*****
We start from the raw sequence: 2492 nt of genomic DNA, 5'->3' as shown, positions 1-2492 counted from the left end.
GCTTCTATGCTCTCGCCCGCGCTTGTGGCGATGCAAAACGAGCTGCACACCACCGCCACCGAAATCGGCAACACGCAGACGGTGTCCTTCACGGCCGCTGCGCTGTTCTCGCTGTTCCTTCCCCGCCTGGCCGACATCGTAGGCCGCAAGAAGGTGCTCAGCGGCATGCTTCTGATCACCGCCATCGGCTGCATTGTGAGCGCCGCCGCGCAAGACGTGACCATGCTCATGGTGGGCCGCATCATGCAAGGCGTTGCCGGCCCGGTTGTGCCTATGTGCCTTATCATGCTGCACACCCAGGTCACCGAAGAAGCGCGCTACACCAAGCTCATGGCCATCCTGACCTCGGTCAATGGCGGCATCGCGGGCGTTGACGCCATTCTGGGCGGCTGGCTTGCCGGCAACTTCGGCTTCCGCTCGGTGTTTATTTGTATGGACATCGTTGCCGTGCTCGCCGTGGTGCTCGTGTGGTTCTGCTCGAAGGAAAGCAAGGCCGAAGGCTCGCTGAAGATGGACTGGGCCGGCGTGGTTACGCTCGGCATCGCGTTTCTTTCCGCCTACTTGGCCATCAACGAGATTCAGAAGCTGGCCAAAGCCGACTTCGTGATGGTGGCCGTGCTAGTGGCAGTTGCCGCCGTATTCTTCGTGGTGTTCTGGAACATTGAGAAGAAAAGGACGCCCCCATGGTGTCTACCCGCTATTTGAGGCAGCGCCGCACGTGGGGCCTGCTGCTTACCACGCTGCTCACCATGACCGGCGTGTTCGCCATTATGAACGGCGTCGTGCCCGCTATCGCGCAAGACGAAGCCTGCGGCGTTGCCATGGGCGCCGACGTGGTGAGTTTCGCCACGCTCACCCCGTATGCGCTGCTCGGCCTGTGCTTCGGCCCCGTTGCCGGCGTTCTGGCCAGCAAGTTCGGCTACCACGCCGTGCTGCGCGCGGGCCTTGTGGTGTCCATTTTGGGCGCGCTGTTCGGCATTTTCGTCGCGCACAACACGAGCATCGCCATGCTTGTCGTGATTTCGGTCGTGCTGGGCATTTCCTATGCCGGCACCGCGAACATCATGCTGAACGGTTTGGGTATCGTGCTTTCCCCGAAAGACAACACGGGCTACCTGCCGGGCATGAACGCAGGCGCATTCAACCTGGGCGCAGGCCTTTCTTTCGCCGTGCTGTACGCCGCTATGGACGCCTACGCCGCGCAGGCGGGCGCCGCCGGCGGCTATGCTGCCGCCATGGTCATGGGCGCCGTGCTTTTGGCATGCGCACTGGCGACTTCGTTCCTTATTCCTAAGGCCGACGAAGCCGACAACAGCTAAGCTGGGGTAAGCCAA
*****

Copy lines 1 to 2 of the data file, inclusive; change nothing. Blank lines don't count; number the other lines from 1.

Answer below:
We start from the raw sequence: 2492 nt of genomic DNA, 5'->3' as shown, positions 1-2492 counted from the left end.
GCTTCTATGCTCTCGCCCGCGCTTGTGGCGATGCAAAACGAGCTGCACACCACCGCCACCGAAATCGGCAACACGCAGACGGTGTCCTTCACGGCCGCTGCGCTGTTCTCGCTGTTCCTTCCCCGCCTGGCCGACATCGTAGGCCGCAAGAAGGTGCTCAGCGGCATGCTTCTGATCACCGCCATCGGCTGCATTGTGAGCGCCGCCGCGCAAGACGTGACCATGCTCATGGTGGGCCGCATCATGCAAGGCGTTGCCGGCCCGGTTGTGCCTATGTGCCTTATCATGCTGCACACCCAGGTCACCGAAGAAGCGCGCTACACCAAGCTCATGGCCATCCTGACCTCGGTCAATGGCGGCATCGCGGGCGTTGACGCCATTCTGGGCGGCTGGCTTGCCGGCAACTTCGGCTTCCGCTCGGTGTTTATTTGTATGGACATCGTTGCCGTGCTCGCCGTGGTGCTCGTGTGGTTCTGCTCGAAGGAAAGCAAGGCCGAAGGCTCGCTGAAGATGGACTGGGCCGGCGTGGTTACGCTCGGCATCGCGTTTCTTTCCGCCTACTTGGCCATCAACGAGATTCAGAAGCTGGCCAAAGCCGACTTCGTGATGGTGGCCGTGCTAGTGGCAGTTGCCGCCGTATTCTTCGTGGTGTTCTGGAACATTGAGAAGAAAAGGACGCCCCCATGGTGTCTACCCGCTATTTGAGGCAGCGCCGCACGTGGGGCCTGCTGCTTACCACGCTGCTCACCATGACCGGCGTGTTCGCCATTATGAACGGCGTCGTGCCCGCTATCGCGCAAGACGAAGCCTGCGGCGTTGCCATGGGCGCCGACGTGGTGAGTTTCGCCACGCTCACCCCGTATGCGCTGCTCGGCCTGTGCTTCGGCCCCGTTGCCGGCGTTCTGGCCAGCAAGTTCGGCTACCACGCCGTGCTGCGCGCGGGCCTTGTGGTGTCCATTTTGGGCGCGCTGTTCGGCATTTTCGTCGCGCACAACACGAGCATCGCCATGCTTGTCGTGATTTCGGTCGTGCTGGGCATTTCCTATGCCGGCACCGCGAACATCATGCTGAACGGTTTGGGTATCGTGCTTTCCCCGAAAGACAACACGGGCTACCTGCCGGGCATGAACGCAGGCGCATTCAACCTGGGCGCAGGCCTTTCTTTCGCCGTGCTGTACGCCGCTATGGACGCCTACGCCGCGCAGGCGGGCGCCGCCGGCGGCTATGCTGCCGCCATGGTCATGGGCGCCGTGCTTTTGGCATGCGCACTGGCGACTTCGTTCCTTATTCCTAAGGCCGACGAAGCCGACAACAGCTAAGCTGGGGTAAGCCAA